Creating a systems-oriented framework to mitigate the risk of failure in an inexperienced product development organization
Author(s)Badin Castro, Anuar
Massachusetts Institute of Technology. Engineering Systems Division.
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The recent challenges imposed by the highly competitive global automotive industry have led Ford Motor Company to search for improved product quality, performance and lower costs by leveraging the capabilities offered in developing countries such as Mexico. As demand for automotive engineering services in this country increase rapidly, the interest behind this work is to create a systems-oriented framework applied to the planning, execution and improving phases of the relatively inexperienced Product Development Organization in Mexico, to help achieve what they have defined as success. To develop this framework, first, a systems decomposition approach was applied to a real organizational failure case to evidence the importance of defining the basic inputs of a product development system and its connections during the planning phase, and the optimal type of organization that should execute to achieve its strategic objectives. Second, for the execution phase, two cases were evaluated under a system dynamics approach to illustrate the effect of an inexperienced workforce on the overall productivity of the organization, and a mitigation strategy based on a mentoring and training policy when the only constant is change. Third, for the improving phase, a system dynamics approach was also used to illustrate the importance of embracing the learning capabilities of the organization to improve it execution. The key outcome is a systems-oriented framework to guide an inexperienced manager to achieve success considering the following: Planning the inputs of an organization and maintaining a lightweigh structure approach will enhance high levels of execution responsiveness and quality at reduced costs. Mentoring and training policies while maintaining flexibility, agility and adaptability are key enablers to achieve a low cost execution responsiveness and quality in an inexperienced organization, but such policies reduce its productivity during the initial stages of the policy implementation. Finally, successful organizations are those that work harder to solve urgent issues now, and work smarter to increases its capabilities in the long run improving execution cost, quality and responsiveness.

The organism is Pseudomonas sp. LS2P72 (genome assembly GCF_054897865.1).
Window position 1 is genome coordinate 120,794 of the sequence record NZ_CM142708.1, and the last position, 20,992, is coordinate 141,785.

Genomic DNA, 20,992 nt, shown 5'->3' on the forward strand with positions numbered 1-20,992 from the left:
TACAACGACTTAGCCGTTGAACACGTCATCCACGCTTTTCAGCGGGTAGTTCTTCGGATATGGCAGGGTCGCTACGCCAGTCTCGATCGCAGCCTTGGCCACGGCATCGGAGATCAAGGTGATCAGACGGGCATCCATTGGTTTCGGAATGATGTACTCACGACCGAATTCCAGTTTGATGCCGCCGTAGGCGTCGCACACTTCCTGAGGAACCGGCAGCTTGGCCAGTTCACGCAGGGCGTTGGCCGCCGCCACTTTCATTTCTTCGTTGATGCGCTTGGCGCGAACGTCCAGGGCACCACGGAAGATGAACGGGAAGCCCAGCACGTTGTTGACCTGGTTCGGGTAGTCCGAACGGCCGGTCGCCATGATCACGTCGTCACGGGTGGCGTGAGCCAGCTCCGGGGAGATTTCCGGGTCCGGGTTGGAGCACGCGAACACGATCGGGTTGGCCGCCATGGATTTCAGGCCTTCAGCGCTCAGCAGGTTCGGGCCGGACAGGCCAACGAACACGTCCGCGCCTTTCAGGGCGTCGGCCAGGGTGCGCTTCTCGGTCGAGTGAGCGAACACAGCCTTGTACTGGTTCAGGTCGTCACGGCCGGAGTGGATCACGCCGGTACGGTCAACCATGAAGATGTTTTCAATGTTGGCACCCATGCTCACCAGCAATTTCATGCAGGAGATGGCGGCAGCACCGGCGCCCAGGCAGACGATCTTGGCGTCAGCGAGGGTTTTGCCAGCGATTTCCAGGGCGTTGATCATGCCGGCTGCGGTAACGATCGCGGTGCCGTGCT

Thesis (S.M. in Engineering and Management)--Massachusetts Institute of Technology, Engineering Systems Division, 2013.Cataloged from PDF version of thesis. Page 97 blank.Includes bibliographical references (pages 95-96).
DepartmentMassachusetts Institute of Technology. Engineering Systems Division.; Massachusetts Institute of Technology. Engineering Systems Division
Massachusetts Institute of Technology
Engineering Systems Division.